U.S. 286, 291 (1980). The nature of these contacts should lead the nonresident
defendant to “reasonably anticipate being haled into court” in the forum state. Id. at
296. The contacts can take many forms, but they must include “some act by which
the defendant purposely avails itself of the privilege of conducting activities within
the forum State, thus invoking the benefits and protections of its laws.” J. McIntyre
Mach., Ltd. v. Nicastro, 131 S. Ct. 2780, 2787 (2011) (quotation marks omitted).
Alleged Warranty Relationship Is Not “Purposeful Availment”
Here, Birchwood asserts that Trademark is subject to jurisdiction in Minnesota
because Trademark has alleged it had a warranty relationship with Birchwood, a
Minnesota company. In support of this theory, Birchwood contends that a
nonresident’s contract with a Minnesota citizen can justify the exercise of specific
jurisdiction over that nonresident. Although that may be true in certain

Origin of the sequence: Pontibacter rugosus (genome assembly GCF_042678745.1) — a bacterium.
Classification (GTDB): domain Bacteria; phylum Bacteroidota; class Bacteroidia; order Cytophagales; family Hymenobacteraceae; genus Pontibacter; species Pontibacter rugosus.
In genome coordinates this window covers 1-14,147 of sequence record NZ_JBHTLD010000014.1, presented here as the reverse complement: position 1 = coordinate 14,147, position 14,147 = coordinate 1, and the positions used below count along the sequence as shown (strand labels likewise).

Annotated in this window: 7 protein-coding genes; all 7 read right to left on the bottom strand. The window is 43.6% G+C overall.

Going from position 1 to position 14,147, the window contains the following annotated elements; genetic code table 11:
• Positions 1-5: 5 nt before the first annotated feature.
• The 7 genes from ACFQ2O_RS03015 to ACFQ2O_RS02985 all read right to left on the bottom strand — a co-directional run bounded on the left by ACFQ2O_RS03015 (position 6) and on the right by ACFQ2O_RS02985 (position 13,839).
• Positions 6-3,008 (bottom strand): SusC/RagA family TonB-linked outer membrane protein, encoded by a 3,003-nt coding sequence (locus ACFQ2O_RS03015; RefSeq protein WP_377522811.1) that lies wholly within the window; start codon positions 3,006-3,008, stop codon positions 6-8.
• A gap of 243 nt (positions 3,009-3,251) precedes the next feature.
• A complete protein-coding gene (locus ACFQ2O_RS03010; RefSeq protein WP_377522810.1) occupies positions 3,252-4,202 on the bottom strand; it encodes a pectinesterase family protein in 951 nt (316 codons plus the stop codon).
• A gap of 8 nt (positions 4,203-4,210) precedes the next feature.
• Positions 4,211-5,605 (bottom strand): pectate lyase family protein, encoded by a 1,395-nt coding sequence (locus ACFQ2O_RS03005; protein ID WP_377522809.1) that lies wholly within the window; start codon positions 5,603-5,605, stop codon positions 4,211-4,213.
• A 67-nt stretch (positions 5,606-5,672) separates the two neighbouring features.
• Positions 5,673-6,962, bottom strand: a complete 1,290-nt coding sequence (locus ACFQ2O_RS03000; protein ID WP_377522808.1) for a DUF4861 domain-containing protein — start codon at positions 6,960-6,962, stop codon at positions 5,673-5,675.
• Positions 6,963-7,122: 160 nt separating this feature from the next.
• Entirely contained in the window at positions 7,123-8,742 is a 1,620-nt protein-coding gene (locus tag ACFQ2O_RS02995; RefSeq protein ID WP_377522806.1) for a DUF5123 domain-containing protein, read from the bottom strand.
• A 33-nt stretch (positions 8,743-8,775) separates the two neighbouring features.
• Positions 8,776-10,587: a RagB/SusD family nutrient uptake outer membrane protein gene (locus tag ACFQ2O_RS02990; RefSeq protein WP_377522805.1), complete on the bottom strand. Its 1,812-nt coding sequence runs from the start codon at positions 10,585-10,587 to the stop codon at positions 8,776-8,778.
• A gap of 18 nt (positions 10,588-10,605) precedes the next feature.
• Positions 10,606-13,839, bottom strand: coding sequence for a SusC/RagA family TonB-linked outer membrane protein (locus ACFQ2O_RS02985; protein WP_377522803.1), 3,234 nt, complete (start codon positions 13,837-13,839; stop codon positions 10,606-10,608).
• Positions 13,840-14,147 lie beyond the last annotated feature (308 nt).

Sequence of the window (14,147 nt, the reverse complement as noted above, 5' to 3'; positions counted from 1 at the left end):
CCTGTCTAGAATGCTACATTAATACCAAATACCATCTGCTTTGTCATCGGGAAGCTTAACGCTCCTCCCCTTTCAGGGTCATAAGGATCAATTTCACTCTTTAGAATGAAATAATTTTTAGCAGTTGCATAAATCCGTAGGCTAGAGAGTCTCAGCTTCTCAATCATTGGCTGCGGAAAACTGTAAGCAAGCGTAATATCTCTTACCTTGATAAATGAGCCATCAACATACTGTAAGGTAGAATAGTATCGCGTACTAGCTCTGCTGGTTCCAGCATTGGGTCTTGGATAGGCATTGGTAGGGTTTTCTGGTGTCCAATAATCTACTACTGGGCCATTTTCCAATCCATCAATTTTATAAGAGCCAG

circumstances, it provides no support to Birchwood’s theory here. Trademark has not
alleged that it entered into a contract with Birchwood. Instead, it has alleged (in an
underlying lawsuit) that it bought – through a third party resident of Tennessee –
defective mouthwash made by Birchwood, and that Birchwood warranted this
product to down-the-line buyers.1 Trademark’s actions do not demonstrate, in any
way, that it purposely availed itself of Minnesota law.
Birchwood also argues that because Trademark was “involved” in the third
party’s decision to procure mouthwash from Birchwood and “knowingly” purchased